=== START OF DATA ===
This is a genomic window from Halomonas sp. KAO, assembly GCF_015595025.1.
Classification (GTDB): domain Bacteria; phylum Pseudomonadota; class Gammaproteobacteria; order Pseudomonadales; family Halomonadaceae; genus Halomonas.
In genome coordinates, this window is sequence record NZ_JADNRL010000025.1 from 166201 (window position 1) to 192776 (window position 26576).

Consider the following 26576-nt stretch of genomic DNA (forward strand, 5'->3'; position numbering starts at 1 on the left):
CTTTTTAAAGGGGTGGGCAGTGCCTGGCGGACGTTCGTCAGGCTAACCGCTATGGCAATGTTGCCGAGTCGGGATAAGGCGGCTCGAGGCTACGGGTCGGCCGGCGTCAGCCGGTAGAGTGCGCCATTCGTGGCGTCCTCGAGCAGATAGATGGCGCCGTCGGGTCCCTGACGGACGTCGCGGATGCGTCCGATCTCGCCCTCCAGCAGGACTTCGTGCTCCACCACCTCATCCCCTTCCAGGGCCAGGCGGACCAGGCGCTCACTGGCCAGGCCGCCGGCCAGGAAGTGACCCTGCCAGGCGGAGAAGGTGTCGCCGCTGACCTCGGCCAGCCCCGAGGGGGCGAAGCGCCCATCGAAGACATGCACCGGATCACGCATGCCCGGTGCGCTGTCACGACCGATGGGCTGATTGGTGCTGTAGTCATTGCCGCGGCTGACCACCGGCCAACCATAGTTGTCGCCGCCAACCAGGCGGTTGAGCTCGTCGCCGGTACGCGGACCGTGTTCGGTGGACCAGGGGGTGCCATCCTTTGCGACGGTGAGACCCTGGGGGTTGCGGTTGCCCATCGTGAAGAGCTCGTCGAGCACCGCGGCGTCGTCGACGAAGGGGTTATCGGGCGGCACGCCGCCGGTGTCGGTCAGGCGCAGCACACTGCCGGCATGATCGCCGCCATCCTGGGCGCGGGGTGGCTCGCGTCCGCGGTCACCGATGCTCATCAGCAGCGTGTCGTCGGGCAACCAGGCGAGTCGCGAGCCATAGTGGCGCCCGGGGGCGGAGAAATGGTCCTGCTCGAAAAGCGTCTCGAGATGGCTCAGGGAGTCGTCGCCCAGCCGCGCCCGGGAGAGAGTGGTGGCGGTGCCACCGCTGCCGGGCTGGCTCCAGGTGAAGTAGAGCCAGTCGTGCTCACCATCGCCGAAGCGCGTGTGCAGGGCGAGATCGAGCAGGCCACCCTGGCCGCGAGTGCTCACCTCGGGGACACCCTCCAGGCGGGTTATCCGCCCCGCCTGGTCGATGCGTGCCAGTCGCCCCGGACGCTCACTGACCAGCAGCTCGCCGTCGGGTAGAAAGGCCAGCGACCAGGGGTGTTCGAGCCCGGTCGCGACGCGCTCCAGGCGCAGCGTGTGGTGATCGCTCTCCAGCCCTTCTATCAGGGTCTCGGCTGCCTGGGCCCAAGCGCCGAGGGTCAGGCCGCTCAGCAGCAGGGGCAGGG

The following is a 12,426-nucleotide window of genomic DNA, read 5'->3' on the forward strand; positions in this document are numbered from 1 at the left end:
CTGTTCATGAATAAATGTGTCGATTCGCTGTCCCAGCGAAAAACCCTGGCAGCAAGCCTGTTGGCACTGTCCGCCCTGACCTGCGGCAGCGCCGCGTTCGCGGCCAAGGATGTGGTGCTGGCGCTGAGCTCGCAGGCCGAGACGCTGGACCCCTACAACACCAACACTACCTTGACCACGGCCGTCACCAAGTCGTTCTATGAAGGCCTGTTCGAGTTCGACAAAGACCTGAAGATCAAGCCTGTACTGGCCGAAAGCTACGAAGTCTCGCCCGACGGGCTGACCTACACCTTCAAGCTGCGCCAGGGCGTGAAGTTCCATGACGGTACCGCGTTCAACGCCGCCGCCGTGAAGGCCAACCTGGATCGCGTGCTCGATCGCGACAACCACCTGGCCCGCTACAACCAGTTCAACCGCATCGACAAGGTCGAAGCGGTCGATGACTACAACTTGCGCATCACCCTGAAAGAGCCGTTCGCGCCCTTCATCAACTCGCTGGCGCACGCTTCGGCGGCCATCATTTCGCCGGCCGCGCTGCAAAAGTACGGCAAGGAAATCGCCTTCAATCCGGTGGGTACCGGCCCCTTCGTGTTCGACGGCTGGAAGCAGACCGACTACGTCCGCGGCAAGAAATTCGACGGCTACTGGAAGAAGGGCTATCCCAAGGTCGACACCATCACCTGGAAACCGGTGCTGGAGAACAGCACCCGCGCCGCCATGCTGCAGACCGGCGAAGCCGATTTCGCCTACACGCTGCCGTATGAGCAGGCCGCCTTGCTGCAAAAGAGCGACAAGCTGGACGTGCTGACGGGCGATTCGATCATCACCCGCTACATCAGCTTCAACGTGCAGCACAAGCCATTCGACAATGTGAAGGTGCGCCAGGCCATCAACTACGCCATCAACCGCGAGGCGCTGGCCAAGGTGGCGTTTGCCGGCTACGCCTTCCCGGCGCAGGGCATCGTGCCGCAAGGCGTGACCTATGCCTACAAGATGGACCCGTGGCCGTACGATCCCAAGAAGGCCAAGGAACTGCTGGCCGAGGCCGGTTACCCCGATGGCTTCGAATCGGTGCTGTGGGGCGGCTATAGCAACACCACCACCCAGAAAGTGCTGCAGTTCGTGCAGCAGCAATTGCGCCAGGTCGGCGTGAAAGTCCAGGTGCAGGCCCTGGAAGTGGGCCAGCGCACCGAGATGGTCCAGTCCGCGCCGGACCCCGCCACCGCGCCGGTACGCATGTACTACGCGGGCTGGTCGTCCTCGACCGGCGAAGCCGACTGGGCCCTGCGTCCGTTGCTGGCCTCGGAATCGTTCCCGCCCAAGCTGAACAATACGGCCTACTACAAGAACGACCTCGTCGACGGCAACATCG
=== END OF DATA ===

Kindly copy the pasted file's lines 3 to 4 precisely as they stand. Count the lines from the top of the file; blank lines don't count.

In genome coordinates, this window is sequence record NZ_JADNRL010000025.1 from 166201 (window position 1) to 192776 (window position 26576).

Consider the following 26576-nt stretch of genomic DNA (forward strand, 5'->3'; position numbering starts at 1 on the left):